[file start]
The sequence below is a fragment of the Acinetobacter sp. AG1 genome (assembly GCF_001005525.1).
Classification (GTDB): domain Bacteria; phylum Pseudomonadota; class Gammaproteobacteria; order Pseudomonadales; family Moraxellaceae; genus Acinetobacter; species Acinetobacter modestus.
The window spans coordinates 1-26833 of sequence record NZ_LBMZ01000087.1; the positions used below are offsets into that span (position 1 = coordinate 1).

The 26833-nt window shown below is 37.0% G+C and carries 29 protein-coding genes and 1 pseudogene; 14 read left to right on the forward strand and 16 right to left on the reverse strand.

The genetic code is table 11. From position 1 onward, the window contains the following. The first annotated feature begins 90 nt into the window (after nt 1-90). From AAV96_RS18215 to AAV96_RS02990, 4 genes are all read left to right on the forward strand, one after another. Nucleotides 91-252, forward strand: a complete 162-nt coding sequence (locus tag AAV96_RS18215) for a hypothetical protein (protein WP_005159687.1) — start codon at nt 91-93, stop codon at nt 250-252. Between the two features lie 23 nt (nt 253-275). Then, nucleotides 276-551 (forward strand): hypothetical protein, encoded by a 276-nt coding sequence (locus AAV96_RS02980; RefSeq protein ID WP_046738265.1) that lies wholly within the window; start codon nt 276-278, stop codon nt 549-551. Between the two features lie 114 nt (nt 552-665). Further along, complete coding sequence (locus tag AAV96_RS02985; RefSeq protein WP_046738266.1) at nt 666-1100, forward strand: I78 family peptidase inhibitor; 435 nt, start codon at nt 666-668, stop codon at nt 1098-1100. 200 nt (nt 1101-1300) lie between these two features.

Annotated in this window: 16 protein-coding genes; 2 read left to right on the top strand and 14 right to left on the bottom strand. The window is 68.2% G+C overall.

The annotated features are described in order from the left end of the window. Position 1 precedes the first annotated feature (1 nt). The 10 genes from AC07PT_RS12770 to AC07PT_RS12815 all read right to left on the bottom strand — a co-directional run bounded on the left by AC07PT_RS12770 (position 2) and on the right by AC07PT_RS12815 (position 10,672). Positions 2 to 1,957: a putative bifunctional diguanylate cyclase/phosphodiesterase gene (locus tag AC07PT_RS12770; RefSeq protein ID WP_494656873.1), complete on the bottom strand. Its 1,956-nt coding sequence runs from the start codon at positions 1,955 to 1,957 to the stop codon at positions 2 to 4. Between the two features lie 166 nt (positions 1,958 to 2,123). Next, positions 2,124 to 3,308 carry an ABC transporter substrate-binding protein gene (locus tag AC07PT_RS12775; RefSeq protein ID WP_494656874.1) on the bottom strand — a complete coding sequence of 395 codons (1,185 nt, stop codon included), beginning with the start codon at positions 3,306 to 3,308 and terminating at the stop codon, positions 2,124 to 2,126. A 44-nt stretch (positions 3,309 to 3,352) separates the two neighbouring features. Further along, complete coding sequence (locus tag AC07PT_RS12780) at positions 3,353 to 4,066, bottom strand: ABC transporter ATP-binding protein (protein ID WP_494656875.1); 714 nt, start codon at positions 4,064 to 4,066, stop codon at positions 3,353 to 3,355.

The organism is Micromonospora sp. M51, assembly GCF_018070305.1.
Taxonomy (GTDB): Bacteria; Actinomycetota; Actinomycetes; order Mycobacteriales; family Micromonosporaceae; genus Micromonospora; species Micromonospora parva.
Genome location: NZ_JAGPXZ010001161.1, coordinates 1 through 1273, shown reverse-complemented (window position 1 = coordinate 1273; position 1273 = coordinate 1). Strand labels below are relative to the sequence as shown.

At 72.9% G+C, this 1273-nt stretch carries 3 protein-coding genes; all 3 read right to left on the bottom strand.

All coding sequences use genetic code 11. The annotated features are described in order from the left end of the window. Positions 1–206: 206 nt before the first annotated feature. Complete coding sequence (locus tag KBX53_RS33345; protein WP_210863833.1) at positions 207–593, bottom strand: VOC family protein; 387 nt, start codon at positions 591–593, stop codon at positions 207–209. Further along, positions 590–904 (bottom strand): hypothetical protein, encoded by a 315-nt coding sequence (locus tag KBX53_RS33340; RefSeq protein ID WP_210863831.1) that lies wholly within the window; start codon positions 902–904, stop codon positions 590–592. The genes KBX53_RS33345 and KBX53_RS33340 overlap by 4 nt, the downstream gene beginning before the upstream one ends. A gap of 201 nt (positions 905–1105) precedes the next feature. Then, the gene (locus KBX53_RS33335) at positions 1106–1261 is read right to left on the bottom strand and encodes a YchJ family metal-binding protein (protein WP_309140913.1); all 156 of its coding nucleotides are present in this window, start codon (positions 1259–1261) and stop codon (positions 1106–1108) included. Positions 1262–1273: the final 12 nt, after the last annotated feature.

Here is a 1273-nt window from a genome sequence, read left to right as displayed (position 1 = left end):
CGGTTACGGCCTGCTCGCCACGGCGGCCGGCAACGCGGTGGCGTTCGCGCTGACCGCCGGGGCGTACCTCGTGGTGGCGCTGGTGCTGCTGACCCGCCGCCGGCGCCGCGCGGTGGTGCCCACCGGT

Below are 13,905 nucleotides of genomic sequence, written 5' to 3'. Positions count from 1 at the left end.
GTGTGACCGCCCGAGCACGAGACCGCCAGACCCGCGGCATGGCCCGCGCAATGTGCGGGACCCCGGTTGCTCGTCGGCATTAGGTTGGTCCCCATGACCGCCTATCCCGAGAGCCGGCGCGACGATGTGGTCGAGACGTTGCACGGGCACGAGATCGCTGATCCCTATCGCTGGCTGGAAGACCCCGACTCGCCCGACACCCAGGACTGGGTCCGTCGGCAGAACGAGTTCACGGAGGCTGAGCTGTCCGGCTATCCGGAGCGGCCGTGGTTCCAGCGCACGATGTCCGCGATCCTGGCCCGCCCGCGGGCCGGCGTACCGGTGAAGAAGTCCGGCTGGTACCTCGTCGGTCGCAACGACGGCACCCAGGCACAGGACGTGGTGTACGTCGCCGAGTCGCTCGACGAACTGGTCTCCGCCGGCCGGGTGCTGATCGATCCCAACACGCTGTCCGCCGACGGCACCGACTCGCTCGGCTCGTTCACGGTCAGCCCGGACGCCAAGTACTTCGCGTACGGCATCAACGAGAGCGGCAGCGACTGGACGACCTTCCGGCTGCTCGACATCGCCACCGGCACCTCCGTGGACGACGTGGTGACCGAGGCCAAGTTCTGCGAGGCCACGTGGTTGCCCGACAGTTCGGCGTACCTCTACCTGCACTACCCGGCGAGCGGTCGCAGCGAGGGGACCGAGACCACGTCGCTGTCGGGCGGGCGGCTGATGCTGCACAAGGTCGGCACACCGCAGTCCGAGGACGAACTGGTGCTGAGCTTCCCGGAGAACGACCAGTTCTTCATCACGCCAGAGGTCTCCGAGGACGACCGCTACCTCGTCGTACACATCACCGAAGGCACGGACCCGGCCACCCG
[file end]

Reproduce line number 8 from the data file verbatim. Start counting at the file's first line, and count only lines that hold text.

The organism is Micromonospora sp. M51, assembly GCF_018070305.1.